Something else to consider: maybe an outside OD can fill that need for you. If you want to add a specialty but personally don’t have a lot of interest in any particular area, you can hire another OD who does have interest in that area. Your practice will still reap the benefits of an added service, and you won’t be bogged down in new equipment, training, etc. that comes with adding a specialty.
Think About Your Bottom Line
If you’re considering adding a specialty to your practice, but you’re not sure where to start, another factor to weigh in could be the profitability of different specialties. Right now, dry eye and myopia management are two of the most profitable specialties to incorporate into your existing practice.
Dry eye is easily the low hanging fruit. Now, most ODs already treat dry eye, but not all ODs treat dry eye at the same level. A true dry eye specialty requires an investment in technology, high level of clinical expertise, and effective marketing and word-of-mouth to promote the practice’s dry eye brand. This can be a very profitable specialty. Similarly, myopia management is a growing niche, but many ODs still struggle with getting the patient/parent’s buy-in.
Looking to the future of the eye care industry, I think myopia management will continue to grow, along with other specialties. I think this will be largely driven by a shift in the model of practice toward more specialty care, which will drive more awareness in communities across the country. Also, the more people receiving specialty care, the more word-of-mouth it will receive. We could make a comparison to the early days of refractive surgery. There was a time when LASIK was new, but as more people got corrective surgery, awareness of it grew, which led to more people seeking this option.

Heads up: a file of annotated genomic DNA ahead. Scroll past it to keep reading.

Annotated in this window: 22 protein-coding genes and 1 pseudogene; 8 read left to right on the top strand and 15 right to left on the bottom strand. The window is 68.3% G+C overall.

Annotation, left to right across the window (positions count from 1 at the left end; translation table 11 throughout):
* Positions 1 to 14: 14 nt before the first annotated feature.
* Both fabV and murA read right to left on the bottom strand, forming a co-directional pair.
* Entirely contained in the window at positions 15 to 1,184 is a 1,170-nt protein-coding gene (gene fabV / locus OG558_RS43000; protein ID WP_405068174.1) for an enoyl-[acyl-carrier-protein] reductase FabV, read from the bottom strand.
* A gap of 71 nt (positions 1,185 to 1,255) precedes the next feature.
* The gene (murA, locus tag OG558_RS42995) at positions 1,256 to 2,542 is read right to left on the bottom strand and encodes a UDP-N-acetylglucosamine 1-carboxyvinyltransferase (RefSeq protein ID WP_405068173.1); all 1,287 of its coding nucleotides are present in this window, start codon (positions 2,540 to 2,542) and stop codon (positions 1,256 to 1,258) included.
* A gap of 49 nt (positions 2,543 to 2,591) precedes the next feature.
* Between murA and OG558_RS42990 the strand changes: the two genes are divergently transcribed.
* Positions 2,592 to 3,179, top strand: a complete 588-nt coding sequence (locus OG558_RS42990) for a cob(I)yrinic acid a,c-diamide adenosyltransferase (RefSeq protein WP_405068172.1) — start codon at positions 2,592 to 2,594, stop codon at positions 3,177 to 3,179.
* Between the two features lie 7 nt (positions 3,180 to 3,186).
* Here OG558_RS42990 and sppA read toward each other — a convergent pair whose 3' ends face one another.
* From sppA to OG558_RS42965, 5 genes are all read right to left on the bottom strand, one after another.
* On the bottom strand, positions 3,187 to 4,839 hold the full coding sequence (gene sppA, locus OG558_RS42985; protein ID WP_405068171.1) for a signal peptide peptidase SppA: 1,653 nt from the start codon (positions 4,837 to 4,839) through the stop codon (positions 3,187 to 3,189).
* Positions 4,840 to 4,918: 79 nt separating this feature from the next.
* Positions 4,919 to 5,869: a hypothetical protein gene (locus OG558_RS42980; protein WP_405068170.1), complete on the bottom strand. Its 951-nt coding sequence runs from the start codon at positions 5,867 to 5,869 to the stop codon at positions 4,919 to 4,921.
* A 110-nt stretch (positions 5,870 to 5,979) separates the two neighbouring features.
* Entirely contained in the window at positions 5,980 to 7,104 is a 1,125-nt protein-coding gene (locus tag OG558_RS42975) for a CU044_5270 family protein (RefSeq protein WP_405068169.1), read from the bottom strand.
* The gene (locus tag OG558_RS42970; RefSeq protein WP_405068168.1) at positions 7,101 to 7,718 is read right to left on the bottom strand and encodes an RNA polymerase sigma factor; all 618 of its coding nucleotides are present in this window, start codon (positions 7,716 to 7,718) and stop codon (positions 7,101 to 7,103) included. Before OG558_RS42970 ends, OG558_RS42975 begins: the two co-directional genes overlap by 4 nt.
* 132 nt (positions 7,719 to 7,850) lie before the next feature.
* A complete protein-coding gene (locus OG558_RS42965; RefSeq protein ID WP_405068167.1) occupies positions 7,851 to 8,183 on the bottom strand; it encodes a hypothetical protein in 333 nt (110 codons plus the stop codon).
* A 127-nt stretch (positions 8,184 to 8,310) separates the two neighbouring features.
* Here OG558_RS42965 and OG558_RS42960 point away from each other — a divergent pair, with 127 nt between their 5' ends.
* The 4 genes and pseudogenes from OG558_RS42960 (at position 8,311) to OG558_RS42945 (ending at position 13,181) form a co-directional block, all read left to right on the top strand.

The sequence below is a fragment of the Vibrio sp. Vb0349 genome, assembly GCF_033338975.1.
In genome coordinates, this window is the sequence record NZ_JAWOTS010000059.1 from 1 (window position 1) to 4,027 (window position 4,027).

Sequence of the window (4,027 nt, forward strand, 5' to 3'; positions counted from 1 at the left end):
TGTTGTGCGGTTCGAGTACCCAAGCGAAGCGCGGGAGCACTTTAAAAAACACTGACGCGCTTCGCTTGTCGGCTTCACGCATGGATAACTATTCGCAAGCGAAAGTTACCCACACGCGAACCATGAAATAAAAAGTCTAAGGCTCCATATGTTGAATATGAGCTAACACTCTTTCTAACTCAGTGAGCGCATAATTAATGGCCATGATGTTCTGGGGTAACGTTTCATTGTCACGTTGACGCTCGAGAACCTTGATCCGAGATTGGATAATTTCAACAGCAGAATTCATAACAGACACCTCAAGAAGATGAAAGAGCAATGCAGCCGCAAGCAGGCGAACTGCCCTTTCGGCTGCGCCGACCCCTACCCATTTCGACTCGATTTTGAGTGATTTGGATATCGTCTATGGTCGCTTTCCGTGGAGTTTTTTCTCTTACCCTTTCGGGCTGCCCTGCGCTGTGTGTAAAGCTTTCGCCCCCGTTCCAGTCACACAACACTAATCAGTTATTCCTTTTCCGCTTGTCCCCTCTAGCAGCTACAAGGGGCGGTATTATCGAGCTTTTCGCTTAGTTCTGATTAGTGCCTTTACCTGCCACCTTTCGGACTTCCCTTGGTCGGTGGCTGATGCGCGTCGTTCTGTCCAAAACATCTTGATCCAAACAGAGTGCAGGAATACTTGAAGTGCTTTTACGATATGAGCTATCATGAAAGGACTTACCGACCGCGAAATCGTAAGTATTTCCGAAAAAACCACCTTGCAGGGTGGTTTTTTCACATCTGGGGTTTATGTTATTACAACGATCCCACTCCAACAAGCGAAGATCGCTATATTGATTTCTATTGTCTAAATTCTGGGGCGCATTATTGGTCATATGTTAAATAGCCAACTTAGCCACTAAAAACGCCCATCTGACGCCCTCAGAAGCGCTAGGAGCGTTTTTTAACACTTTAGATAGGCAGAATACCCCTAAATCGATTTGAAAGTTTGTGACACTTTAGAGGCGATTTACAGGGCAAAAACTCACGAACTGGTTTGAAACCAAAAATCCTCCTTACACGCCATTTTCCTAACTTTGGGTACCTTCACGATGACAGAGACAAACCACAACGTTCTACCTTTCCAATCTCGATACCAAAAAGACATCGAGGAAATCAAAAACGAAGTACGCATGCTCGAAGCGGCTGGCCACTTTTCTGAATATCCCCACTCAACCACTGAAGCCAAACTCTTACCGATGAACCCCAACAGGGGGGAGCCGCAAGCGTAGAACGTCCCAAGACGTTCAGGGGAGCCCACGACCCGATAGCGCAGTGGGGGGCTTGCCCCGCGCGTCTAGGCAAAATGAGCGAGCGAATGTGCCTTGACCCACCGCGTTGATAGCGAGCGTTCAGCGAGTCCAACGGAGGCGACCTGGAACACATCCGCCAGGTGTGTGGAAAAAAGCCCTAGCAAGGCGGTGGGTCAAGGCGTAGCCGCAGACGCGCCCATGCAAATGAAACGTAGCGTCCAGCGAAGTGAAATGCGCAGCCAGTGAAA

We should also be thinking about the financial/logistical aspects of specialty care. This will depend entirely on the specialty. Dry eye, for example, may require more financial investment than a myopia management specialty. A vision therapy or sports vision practice may require more time (classes, certifications, etc.) than a dry eye specialty. I would advise creating a business plan prior to launching a specialty that estimates resources such as finances, scheduling, training, and staffing. Another key item is space. Does your practice have adequate space for the specialty along with additional patients and staff? Some specialties take up a larger footprint than others.
Do Your Research
If you’re considering adding specialty care to your practice, talk to other ODs who have been successful with it. I find that many successful people love to talk about their success and are very willing to help others. Don’t be shy about asking for help. The only caveat is to contact people outside your competitive area. The specialty practice up the road may not want to share its secret sauce with you, but the practice an hour drive from you may be more willing. Ask if you can visit the practice and just quietly observe. Perhaps spend the morning in the practice, offer to take the doctor or staff to lunch where you can pick their brain, and then be on your way. How valuable could that be? How much time could that save you? How many fewer mistakes could that lead to?